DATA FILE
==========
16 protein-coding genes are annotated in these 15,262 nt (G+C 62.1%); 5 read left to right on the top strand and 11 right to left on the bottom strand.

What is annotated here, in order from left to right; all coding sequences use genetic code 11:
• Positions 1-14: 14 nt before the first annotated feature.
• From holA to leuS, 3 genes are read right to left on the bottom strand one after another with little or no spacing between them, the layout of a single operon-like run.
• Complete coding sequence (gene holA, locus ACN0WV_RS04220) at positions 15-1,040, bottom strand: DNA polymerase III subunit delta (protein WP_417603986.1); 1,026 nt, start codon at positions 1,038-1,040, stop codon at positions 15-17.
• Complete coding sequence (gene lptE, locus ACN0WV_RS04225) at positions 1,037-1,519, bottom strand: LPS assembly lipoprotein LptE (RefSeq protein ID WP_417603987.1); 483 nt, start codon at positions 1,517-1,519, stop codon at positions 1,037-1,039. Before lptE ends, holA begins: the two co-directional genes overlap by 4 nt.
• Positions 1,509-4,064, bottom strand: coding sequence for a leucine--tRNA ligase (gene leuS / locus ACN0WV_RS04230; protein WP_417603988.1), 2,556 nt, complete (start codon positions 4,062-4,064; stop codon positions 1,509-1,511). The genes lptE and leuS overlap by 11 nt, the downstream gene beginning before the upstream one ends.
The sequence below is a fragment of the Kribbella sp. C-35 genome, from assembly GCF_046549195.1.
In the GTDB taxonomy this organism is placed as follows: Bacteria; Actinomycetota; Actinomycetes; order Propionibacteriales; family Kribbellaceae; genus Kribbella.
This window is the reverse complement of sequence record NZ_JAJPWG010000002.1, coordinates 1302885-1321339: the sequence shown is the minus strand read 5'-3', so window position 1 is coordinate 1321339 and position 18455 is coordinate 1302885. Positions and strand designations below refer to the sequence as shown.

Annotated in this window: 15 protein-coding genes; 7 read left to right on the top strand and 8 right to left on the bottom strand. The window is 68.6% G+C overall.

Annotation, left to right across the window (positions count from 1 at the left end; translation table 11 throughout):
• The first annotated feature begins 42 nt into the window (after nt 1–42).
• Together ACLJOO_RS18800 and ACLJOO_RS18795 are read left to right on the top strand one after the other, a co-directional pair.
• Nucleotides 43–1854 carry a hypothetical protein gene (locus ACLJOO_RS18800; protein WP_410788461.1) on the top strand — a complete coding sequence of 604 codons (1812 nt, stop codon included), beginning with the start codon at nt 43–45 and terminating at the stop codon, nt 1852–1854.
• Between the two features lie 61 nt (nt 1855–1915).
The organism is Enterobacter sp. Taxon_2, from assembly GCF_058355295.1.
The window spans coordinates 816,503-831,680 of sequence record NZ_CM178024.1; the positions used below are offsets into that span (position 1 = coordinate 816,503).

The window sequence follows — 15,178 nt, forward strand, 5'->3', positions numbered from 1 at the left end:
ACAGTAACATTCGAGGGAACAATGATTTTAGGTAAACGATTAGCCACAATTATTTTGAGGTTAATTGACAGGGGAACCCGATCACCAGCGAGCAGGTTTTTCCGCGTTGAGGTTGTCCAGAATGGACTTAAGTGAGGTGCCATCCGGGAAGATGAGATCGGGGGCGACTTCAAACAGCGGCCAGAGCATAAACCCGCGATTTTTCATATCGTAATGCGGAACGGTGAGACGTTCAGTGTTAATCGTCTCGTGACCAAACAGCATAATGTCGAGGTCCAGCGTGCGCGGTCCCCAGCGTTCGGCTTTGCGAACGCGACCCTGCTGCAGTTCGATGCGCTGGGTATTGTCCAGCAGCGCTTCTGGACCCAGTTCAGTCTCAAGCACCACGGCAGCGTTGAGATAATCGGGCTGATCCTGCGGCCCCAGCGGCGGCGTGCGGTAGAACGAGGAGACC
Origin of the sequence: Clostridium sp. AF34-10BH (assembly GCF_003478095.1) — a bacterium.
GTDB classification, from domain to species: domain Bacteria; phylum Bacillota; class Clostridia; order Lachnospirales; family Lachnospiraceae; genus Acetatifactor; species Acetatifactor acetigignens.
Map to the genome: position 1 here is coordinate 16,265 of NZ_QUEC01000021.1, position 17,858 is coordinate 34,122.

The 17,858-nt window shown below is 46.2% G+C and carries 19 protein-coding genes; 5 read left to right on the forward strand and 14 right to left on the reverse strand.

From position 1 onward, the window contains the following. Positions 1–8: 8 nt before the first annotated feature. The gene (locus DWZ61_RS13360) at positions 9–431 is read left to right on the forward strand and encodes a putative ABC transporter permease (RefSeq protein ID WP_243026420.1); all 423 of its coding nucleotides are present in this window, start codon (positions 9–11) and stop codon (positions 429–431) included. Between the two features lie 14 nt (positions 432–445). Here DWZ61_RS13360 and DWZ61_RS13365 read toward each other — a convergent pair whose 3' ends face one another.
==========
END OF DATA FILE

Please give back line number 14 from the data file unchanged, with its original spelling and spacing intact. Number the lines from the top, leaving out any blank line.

• Together ACLJOO_RS18800 and ACLJOO_RS18795 are read left to right on the top strand one after the other, a co-directional pair.